Kiekrz is part of the city of Poznań in western Poland, situated on the northwest edge of the city, adjoining Kierskie Lake. It has several holiday sites and sailing clubs, a significant number of detached houses. Kiekrz is one of the 42 osiedles; the town's name has been attributed by ornithologists to the sounds. The name of the town was recorded as Kerz; the current name was only given in 1524. Humans appeared around the Kierskie Lakes eight thousand years ago; the origin of the settlement are unknown. It is possible that between the 12th and 13th centuries the dukes of Greater Poland granted Kiekrz to the Nałęcze family; the first residents of Kiekrz were the Łodziowie and Lubowie families. By the 15th century the only family still residing there was the Lubowie family, who over time adopted the name of Kierscy from the name of the town. In 1793, as a result of the Second Partition of Poland, Kiekrz fell under Prussian rule. After signing the Treaty of Tilsit in 1807, Napoleon created the Duchy of Warsaw in whose borders Kiekrz found itself.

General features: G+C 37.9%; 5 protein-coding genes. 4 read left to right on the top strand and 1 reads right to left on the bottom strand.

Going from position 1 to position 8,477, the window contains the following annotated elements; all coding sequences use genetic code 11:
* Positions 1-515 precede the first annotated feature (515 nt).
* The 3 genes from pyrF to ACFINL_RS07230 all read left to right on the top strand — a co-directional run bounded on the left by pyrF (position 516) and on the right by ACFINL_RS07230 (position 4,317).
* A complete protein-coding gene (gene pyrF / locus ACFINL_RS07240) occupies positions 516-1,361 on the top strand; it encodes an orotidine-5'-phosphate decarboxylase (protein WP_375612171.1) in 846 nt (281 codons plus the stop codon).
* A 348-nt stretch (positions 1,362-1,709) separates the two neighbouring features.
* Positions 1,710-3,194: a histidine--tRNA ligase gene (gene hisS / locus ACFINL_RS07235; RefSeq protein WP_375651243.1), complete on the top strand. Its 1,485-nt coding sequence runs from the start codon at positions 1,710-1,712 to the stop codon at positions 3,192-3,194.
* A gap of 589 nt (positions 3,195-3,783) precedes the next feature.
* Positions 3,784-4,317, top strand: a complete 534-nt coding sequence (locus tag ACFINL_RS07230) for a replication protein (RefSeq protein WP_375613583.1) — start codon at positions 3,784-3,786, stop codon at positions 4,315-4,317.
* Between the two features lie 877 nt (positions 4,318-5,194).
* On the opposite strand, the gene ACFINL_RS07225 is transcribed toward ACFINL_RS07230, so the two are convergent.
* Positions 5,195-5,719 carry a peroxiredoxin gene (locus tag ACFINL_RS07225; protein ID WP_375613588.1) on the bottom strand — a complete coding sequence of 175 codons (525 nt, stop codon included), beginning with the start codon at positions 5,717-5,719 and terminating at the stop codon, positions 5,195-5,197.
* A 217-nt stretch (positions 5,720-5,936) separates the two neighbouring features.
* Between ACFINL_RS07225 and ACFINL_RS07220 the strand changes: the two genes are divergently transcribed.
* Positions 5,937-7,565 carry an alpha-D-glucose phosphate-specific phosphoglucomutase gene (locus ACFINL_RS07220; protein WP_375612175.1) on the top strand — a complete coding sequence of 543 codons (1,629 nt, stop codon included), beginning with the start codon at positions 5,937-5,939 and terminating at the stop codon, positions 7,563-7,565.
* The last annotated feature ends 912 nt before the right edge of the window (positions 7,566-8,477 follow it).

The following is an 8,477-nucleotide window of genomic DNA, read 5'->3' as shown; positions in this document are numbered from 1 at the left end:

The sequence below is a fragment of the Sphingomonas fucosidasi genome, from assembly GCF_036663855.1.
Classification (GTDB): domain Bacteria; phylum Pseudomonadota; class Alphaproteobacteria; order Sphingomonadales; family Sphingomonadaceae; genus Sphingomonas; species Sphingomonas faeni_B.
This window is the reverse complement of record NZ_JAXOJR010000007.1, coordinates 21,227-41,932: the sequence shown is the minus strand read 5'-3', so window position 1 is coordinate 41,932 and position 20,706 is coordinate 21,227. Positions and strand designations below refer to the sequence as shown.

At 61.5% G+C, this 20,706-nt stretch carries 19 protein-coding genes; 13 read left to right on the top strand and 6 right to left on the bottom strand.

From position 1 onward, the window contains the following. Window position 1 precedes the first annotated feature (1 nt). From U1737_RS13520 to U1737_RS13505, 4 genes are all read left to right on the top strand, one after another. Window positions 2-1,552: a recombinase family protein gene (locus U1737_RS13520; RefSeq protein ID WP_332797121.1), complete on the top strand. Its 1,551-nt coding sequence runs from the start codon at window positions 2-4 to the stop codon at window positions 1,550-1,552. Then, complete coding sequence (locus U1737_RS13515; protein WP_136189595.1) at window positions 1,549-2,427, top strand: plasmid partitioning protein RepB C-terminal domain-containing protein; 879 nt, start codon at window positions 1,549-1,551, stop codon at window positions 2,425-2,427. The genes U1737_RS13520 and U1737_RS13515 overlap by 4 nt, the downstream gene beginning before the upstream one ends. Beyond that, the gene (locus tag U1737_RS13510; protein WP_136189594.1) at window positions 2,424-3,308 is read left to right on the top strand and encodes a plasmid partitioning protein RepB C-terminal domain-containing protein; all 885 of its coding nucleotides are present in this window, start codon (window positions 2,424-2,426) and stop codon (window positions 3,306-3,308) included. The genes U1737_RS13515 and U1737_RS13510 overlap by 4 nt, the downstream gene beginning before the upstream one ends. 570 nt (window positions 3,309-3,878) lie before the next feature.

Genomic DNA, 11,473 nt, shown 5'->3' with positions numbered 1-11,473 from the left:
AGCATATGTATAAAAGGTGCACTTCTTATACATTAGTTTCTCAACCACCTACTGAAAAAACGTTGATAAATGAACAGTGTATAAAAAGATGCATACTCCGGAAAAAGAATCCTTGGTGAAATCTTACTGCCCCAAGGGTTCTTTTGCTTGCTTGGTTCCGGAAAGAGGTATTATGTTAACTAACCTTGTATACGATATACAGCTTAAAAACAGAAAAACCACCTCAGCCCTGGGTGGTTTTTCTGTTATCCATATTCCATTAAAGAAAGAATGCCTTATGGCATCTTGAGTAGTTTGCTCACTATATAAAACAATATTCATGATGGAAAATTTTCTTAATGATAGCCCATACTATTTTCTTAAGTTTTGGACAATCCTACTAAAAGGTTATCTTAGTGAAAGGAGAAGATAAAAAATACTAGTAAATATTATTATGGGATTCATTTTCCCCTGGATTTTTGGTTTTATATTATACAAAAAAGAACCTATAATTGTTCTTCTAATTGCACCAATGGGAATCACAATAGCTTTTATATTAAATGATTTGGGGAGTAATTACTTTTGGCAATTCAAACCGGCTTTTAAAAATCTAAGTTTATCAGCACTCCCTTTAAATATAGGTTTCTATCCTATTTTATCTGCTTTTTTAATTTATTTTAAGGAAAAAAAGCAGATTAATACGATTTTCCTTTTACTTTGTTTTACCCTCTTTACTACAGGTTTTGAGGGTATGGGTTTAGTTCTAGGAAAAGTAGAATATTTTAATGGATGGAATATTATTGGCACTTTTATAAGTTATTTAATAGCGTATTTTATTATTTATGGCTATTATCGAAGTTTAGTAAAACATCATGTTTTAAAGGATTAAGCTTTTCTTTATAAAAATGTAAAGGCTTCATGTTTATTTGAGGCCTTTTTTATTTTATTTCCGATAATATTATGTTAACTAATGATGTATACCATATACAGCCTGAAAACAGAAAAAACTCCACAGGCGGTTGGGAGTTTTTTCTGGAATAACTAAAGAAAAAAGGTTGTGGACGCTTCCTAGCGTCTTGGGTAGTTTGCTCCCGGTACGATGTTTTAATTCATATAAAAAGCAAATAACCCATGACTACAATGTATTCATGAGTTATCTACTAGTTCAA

The defeat of Napoleon and the provisions of the Congress of Vienna caused Kiekrz to fall under the jurisdiction of the King of Prussia as part of the Grand Duchy of Poznań in 1815, where it remained until the 1850s. The owners of Kiekrz, until Poland regained independence, were Germans, it became German property thanks to the actions of the Prussian Settlement Commission. During the First World War much of the local male population was drafted into the German army; this resulted in a severe drop in the local level of education as the number of students at the local schools diminished. At the end of World War I Kiekrz along with the villages on the north-western shore of the lake became part of Gmina Rokietnica; the local people of Kiekrz were not noted as having taken part in the Greater Poland Uprising. The Wehrmacht entered Kiekrz without fighting in 1939 and Kiekrz became part of the Reichsgau Wartheland; the Polish school in Kiekrz was shut down and the Nazi authorities created a German school in the old Evangelical school.